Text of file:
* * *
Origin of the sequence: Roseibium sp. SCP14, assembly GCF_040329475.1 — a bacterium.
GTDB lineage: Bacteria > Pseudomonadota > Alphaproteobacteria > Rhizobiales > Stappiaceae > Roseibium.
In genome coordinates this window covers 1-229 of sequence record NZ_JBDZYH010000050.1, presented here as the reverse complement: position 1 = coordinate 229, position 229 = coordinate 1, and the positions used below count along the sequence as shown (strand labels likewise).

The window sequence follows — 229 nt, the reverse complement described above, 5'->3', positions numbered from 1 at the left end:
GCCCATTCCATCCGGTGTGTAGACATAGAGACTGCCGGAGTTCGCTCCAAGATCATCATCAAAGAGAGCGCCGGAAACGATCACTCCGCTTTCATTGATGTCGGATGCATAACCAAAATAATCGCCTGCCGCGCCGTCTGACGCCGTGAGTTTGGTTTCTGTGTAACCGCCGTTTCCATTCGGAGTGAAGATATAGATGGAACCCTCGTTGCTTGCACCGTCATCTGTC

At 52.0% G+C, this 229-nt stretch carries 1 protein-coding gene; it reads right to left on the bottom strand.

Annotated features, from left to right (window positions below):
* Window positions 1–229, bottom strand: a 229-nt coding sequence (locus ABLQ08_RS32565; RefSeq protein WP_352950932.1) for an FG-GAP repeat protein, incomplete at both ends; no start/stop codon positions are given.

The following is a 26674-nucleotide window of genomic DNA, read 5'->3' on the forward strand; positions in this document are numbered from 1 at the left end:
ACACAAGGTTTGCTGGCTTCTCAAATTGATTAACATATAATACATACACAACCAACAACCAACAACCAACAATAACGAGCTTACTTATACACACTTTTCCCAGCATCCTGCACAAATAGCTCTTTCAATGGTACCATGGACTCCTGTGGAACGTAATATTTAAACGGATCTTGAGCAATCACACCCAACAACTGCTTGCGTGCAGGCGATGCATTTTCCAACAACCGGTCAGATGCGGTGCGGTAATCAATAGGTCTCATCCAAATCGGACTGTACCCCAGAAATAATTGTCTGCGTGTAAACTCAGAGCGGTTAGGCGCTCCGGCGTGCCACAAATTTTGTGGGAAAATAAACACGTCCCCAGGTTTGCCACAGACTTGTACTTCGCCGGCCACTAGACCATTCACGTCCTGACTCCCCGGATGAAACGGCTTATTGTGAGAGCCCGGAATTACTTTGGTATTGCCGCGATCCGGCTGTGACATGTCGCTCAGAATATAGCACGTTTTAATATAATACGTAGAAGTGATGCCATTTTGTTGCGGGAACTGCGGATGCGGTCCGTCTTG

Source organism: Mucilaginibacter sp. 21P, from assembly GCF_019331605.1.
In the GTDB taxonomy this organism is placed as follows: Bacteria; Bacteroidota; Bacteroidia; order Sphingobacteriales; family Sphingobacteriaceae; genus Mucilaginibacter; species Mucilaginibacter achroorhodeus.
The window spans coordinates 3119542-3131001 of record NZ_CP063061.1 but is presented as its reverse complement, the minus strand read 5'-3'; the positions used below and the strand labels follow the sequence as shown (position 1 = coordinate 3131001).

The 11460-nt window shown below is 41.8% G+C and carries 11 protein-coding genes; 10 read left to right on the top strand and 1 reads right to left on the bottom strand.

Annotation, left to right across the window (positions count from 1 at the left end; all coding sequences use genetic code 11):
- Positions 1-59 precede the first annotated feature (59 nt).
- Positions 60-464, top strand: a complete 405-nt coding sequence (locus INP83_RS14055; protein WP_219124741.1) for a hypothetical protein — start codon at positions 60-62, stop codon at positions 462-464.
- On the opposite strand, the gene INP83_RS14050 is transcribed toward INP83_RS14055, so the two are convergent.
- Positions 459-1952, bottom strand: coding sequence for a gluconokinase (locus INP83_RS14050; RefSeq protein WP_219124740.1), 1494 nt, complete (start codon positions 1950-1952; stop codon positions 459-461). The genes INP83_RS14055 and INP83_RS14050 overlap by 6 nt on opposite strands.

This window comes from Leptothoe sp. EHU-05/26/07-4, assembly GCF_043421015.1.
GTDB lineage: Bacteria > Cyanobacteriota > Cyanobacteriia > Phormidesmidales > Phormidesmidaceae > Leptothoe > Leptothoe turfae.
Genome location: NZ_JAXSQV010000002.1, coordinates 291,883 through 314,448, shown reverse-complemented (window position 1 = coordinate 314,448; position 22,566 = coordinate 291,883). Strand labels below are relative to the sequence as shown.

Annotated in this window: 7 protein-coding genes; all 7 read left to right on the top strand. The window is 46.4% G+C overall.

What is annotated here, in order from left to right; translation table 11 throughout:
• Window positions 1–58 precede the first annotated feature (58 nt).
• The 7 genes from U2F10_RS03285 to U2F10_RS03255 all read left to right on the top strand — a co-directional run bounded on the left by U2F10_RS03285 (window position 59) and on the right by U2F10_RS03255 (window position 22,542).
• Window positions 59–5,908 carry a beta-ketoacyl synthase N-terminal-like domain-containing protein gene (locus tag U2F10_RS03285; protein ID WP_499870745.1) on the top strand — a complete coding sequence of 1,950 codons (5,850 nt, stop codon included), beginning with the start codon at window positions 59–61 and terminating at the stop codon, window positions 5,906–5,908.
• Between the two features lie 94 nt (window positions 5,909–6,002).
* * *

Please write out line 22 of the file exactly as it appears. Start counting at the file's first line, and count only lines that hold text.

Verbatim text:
Genome location: NZ_JAXSQV010000002.1, coordinates 291,883 through 314,448, shown reverse-complemented (window position 1 = coordinate 314,448; position 22,566 = coordinate 291,883). Strand labels below are relative to the sequence as shown.